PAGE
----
• Welcome!
    Logout|My Dashboard

KIPP, GISD to end partnership - The Galveston County Daily News: Local News

October 25, 2016

KIPP, GISD to end partnership

Rules of Conduct

  • 1 Keep it Clean. Please avoid obscene, vulgar, lewd, racist or sexually-oriented language.
  • 2 Don't Threaten or Abuse. Threats of harming another person will not be tolerated. AND PLEASE TURN OFF CAPS LOCK.
  • 3 Be Truthful. Don't knowingly lie about anyone or anything.
  • 4 Be Nice. No racism, sexism or any sort of -ism that is degrading to another person.
  • 5 Be Proactive. Use the 'Report' link on each comment to let us know of abusive posts.
  • 6 Share with Us. We'd love to hear eyewitness accounts, the history behind an article.

Welcome to the discussion.


    You must be a subscribed user to comment on this story.

  • IHOG posted at 2:28 pm on Sat, Feb 1, 2014.

    IHOG Posts: 2486

    Doing things the wrong way again.
    An audit of ISD and Kipp schools should have been done.
    What is the total cost, per student, of each?
    ISD schools get Federal, State and local funding for a total of over $10,000 per student a year.
    Unless I'm mistaken KIPP or state charter schools get state funding only. About $5,000 per student a year. Kipp and charter schools deserve as much Federal and local funding as ISD schools. Even missing goals by 1 point they were out performing all of G ISD schools.
    Galveston's most costly schools will continue to educate the least.

  • TrebleClef posted at 3:48 pm on Sat, Feb 1, 2014.

    TrebleClef Posts: 487

    I disagree IHOG. GISD should be expected to provide quality schooling for all of its students. The state funds that go to this charter school (and many others) should stay with the district. At the same time, GISD should be held accountable for its short comings and bump things up a notch.

  • Lyra Mitchell posted at 9:32 am on Sun, Feb 2, 2014.

    Lyra Mitchell Posts: 53

    I just looked at their district's report card on TEA's website. Kipp's Galveston schools did NOT outperform all of GISD's other schools. They outperformed some, and they underperformed some.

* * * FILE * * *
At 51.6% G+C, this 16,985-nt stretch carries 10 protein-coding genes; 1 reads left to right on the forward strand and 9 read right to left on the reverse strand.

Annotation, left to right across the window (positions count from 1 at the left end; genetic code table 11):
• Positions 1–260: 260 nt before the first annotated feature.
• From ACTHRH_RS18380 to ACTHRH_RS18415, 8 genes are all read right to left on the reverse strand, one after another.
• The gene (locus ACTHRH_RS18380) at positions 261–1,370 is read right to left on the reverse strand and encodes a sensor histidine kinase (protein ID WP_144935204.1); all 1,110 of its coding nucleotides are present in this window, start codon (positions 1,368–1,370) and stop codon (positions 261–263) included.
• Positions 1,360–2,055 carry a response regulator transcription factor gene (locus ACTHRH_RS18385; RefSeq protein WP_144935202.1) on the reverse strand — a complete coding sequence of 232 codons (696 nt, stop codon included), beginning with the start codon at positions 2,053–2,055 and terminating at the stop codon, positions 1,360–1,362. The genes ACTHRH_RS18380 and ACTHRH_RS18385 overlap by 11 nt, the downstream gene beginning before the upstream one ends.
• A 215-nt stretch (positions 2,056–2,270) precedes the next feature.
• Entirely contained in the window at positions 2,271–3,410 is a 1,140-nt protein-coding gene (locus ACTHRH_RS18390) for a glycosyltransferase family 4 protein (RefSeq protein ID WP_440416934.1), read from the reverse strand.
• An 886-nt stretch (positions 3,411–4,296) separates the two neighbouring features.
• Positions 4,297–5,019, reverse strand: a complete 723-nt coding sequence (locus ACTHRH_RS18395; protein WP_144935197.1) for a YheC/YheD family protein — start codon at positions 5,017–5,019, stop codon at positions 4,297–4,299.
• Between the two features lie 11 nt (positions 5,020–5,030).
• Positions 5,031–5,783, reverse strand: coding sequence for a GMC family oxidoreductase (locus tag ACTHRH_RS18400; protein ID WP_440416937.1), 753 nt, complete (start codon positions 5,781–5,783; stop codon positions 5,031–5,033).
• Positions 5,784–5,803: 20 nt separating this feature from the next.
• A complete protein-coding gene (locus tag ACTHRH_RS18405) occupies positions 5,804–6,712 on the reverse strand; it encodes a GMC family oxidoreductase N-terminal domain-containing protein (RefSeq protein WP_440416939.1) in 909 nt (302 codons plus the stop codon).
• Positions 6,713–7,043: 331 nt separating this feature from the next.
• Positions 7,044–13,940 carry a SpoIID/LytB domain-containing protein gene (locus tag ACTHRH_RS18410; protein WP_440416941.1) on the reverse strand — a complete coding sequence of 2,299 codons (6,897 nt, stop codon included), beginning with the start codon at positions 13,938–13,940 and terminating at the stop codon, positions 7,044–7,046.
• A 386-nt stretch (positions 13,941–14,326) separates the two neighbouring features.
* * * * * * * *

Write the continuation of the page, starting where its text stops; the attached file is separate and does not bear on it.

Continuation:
The truth is teaching children living in poverty is not an easy job, regardless of who takes up the cause. There are no easy answers to complicated problems. Kipp knows this is true. That's why they need to extend their school day's hours to get the results they do.

    On a side note...I despise the furniture pop- up ad on the home page. It's really irritating.

  • IHOG posted at 12:24 pm on Sun, Feb 2, 2014.

    IHOG Posts: 2486

    Ditto on that pop up add.

    The Kipp schools out performed G ISD schools who spent twice as much money.
    Qualifying them as twice as good as the G ISD schools. Giving the state funding to G ISD schools means that money will produce half as much education for the money.

  • IHOG posted at 12:28 pm on Sun, Feb 2, 2014.

    IHOG Posts: 2486


    Right on.
    The ISD schools should be required to produce as much education per dollar as the KIPP schools. Instead they get away with producing half as much per dollar.

  • GISDCommunications posted at 4:24 pm on Sun, Feb 2, 2014.

    GISDCommunications Posts: 89

    IHOG - KIPP received $2,000 more per student than other GISD schools, paid for by GISD taxpayers. Oppe, an elementary school that received distinguished ratings, received less money and performed well above expectations.

    KIPP elementary did not meet expectations. The middle school did. Many GISD schools met and exceeded expectations, some didn't. Not making any excuses here - Ms. Mitchell is right: there is no simple answers to complicated questions.

    The reality is, KIPP needed X amount of money to run their model, and GISD, running a $1.8 million deficit budget could not afford it, despite both sides making concessions over the last four years.
    -GISD Communications